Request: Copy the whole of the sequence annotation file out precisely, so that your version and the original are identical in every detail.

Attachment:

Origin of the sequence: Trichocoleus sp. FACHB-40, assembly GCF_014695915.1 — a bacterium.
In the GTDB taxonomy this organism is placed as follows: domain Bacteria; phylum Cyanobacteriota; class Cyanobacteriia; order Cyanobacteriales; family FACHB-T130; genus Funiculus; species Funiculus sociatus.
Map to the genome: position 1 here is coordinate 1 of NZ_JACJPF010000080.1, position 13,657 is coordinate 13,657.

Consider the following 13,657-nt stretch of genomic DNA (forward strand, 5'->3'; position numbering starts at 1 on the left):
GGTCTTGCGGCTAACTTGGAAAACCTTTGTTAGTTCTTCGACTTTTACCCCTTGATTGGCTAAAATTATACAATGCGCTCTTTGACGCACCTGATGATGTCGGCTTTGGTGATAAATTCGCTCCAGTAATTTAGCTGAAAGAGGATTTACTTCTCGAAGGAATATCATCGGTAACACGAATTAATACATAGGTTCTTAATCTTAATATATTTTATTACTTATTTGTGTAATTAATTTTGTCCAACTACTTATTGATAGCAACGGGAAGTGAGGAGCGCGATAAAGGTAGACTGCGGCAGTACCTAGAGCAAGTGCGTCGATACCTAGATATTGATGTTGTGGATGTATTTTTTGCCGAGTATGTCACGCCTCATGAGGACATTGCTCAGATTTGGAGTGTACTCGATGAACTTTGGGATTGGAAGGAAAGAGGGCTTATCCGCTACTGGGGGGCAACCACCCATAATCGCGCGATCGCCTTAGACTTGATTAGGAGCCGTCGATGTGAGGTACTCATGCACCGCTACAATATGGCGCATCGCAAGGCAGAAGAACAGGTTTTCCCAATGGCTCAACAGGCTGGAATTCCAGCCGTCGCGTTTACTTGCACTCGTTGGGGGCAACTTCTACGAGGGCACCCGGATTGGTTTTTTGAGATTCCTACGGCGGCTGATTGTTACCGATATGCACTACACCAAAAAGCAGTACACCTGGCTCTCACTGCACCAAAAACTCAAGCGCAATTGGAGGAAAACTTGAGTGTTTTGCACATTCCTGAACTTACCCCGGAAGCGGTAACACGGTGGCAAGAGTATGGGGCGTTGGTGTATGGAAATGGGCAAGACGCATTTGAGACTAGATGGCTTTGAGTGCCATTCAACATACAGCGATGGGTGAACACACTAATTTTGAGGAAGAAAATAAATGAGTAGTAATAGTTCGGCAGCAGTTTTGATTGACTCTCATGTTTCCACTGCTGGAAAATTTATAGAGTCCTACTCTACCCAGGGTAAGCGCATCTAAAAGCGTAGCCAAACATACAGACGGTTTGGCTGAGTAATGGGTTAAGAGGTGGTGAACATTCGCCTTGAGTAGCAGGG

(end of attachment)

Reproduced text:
Origin of the sequence: Trichocoleus sp. FACHB-40, assembly GCF_014695915.1 — a bacterium.
In the GTDB taxonomy this organism is placed as follows: domain Bacteria; phylum Cyanobacteriota; class Cyanobacteriia; order Cyanobacteriales; family FACHB-T130; genus Funiculus; species Funiculus sociatus.
Map to the genome: position 1 here is coordinate 1 of NZ_JACJPF010000080.1, position 13,657 is coordinate 13,657.

Consider the following 13,657-nt stretch of genomic DNA (forward strand, 5'->3'; position numbering starts at 1 on the left):
GGTCTTGCGGCTAACTTGGAAAACCTTTGTTAGTTCTTCGACTTTTACCCCTTGATTGGCTAAAATTATACAATGCGCTCTTTGACGCACCTGATGATGTCGGCTTTGGTGATAAATTCGCTCCAGTAATTTAGCTGAAAGAGGATTTACTTCTCGAAGGAATATCATCGGTAACACGAATTAATACATAGGTTCTTAATCTTAATATATTTTATTACTTATTTGTGTAATTAATTTTGTCCAACTACTTATTGATAGCAACGGGAAGTGAGGAGCGCGATAAAGGTAGACTGCGGCAGTACCTAGAGCAAGTGCGTCGATACCTAGATATTGATGTTGTGGATGTATTTTTTGCCGAGTATGTCACGCCTCATGAGGACATTGCTCAGATTTGGAGTGTACTCGATGAACTTTGGGATTGGAAGGAAAGAGGGCTTATCCGCTACTGGGGGGCAACCACCCATAATCGCGCGATCGCCTTAGACTTGATTAGGAGCCGTCGATGTGAGGTACTCATGCACCGCTACAATATGGCGCATCGCAAGGCAGAAGAACAGGTTTTCCCAATGGCTCAACAGGCTGGAATTCCAGCCGTCGCGTTTACTTGCACTCGTTGGGGGCAACTTCTACGAGGGCACCCGGATTGGTTTTTTGAGATTCCTACGGCGGCTGATTGTTACCGATATGCACTACACCAAAAAGCAGTACACCTGGCTCTCACTGCACCAAAAACTCAAGCGCAATTGGAGGAAAACTTGAGTGTTTTGCACATTCCTGAACTTACCCCGGAAGCGGTAACACGGTGGCAAGAGTATGGGGCGTTGGTGTATGGAAATGGGCAAGACGCATTTGAGACTAGATGGCTTTGAGTGCCATTCAACATACAGCGATGGGTGAACACACTAATTTTGAGGAAGAAAATAAATGAGTAGTAATAGTTCGGCAGCAGTTTTGATTGACTCTCATGTTTCCACTGCTGGAAAATTTATAGAGTCCTACTCTACCCAGGGTAAGCGCATCTAAAAGCGTAGCCAAACATACAGACGGTTTGGCTGAGTAATGGGTTAAGAGGTGGTGAACATTCGCCTTGAGTAGCAGGG